In the closing days of World War II, the United States was facing a difficult decision. In the face of increasingly fanatical Japanese resistance during the island-hopping Pacific campaign, American casualties were increased dramatically. 

Fearing that an invasion of Japan would cost hundreds of thousands of U.S. casualties and millions of Japanese, the decision by President Truman to drop the atomic bomb on Japan was not made lightly. The atomic bomb was dropped at Hiroshima and Nagasaki. According to some estimates, more than 226,000 people, mostly civilians, died in the two blasts. Following the bombings, Japan surrendered. It was the only time that nuclear weapons have been used in war. 

By August of 1945, there was little doubt that an invasion of mainland Japan was going to happen. The Japanese had been pushed all the way across the Pacific, had their war industries smashed, and were starving. But they weren’t yet defeated. Although they still controlled parts of New Guinea, the Dutch East Indies, and Indochina, their forces there were cut off and had no hope of coming to the assistance of the Japanese islands. 

The “Little Boy” atomic bomb.

The Japanese still had massive numbers of troops in China but defeats in the Philippines, the Marshall Islands, Iwo Jima, and Okinawa had the U.S. on their doorstep. B-29 bombers could now hit Japanese cities and were close enough to have fighter cover all the way to Japan and back. But those American victories were very costly. Where Japanese casualties had been five to six times that of American troops earlier in the war, by the time Okinawa was finally secured in June 1945, the ratios had dropped to 2-1. Japanese troops would rather fight to the death than surrender. Since the battle of the Philippine Sea, Japanese suicide pilots (kamikaze), had also been taking a toll on American warships and lives.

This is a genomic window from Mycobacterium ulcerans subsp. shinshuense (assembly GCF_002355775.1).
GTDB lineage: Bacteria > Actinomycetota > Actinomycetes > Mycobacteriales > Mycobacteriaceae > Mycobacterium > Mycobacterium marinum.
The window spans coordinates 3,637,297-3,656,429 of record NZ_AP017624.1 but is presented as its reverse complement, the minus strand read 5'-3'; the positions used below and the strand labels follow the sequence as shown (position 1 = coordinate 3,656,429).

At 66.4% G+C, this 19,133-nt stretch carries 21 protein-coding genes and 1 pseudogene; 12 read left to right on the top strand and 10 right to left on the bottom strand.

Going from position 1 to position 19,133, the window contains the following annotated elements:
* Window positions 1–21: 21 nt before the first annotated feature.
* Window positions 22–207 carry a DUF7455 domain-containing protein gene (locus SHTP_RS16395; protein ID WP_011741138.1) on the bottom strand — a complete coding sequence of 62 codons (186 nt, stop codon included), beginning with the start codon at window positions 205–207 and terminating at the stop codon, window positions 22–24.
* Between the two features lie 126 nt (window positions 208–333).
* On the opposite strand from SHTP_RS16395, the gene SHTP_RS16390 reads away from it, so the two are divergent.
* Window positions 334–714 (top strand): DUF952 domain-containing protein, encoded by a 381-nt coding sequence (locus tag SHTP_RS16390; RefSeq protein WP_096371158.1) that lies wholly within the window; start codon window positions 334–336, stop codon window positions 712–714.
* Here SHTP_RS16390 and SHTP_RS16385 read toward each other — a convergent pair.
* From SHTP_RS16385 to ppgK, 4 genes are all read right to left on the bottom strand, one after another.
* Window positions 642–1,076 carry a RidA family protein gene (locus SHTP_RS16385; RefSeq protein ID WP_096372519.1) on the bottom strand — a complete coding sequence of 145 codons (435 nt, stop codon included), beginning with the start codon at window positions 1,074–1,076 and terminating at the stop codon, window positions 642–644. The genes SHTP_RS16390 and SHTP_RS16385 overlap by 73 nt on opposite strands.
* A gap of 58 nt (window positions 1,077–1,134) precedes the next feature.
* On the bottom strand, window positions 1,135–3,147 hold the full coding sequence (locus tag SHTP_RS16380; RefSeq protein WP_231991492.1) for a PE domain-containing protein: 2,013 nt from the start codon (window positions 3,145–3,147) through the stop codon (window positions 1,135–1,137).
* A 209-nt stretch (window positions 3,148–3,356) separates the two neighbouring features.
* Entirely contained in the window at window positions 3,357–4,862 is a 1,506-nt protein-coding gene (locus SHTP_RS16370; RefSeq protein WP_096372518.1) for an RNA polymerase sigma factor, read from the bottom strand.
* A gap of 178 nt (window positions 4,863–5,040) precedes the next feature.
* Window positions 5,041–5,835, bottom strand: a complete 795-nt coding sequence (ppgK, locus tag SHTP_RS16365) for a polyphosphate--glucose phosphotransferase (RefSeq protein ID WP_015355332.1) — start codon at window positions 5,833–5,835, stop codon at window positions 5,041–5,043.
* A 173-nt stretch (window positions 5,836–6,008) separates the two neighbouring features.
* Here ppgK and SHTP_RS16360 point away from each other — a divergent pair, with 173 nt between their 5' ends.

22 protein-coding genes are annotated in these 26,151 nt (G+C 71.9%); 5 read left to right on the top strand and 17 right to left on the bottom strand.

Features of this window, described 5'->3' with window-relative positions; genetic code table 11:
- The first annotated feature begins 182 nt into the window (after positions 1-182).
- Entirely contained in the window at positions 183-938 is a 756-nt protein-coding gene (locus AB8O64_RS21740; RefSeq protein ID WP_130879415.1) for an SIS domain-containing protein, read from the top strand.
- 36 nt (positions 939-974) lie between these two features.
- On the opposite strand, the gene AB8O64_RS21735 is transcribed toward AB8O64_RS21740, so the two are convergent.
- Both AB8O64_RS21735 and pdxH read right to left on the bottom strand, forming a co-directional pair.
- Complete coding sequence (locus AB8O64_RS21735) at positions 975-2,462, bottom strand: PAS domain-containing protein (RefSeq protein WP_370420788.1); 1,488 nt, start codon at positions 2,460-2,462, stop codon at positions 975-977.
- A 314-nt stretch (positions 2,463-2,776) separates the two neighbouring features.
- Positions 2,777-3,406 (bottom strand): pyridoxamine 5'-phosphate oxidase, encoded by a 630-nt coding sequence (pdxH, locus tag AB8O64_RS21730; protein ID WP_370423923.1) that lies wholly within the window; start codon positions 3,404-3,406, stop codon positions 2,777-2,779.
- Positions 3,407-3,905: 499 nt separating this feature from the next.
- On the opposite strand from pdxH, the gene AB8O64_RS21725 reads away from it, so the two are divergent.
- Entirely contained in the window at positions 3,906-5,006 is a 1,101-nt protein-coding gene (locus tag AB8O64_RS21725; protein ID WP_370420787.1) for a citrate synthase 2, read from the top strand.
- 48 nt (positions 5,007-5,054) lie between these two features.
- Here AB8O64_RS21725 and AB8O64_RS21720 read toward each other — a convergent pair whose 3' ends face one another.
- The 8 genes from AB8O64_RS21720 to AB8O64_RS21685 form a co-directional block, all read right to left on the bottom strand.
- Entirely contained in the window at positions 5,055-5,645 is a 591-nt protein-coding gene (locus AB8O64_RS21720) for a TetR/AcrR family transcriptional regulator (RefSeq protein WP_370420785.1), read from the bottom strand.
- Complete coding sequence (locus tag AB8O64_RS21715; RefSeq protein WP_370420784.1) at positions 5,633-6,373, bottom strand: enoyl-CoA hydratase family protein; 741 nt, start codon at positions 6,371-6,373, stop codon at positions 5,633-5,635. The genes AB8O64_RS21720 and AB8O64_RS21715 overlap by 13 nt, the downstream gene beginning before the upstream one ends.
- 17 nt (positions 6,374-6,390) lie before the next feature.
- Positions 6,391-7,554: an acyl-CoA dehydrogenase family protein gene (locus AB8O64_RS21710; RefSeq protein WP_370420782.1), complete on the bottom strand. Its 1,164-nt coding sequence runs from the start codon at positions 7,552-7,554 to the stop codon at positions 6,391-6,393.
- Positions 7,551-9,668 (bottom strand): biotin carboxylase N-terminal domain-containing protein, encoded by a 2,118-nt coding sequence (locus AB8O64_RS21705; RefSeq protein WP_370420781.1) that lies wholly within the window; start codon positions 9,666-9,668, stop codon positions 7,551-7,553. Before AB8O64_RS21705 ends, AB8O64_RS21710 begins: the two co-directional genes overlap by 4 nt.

In preparation for the planned invasion of Japan (Operation Downfall), the B-29 raids over Japan went from high-altitude precision bombing to low-level area bombing with incendiaries. The aim was to destroy the Japanese war machine by targeting the industries. In many of the largest cities in Japan, most buildings were of paper and wood. The results of the fire-bombing were horrific. Over 100 of Japan’s largest cities and towns were firebombed by June. Just in one bombing of Tokyo, over 100,000 people died. Japanese firefighting equipment was not able to keep up. 

With estimates of U.S. casualties in the planned invasion ever increasing as the Japanese rushed troops back from China and created more homeland divisions, the U.S. decided that the atomic bomb would be attempted. There were even proposals of using poison gas on the Japanese, as well as dropping it with a warning in an unpopulated area but those proposals were rejected. The U.S. created the 509th Composite Group, commanded by Colonel Paul Tibbetts to conduct the drops.

The components for the bomb were delivered by the USS Indianapolis to Tinian on July 26. Fearing that a crash upon takeoff would result in a nuclear explosion, Tibbetts had the engineers modify the Little Boy bomb design to incorporate a removable breech plug that would permit the bomb to be armed in flight.

After the Japanese rejected the Allies’ surrender demand, the mission was given the green light. The primary target was Hiroshima with Kokura and Nagasaki as alternative targets. Tibbetts piloted the B-29 “Enola Gay,” named after his mother. The plane belonged to the 393rd Bombardment Squadron of the 509th Composite Group.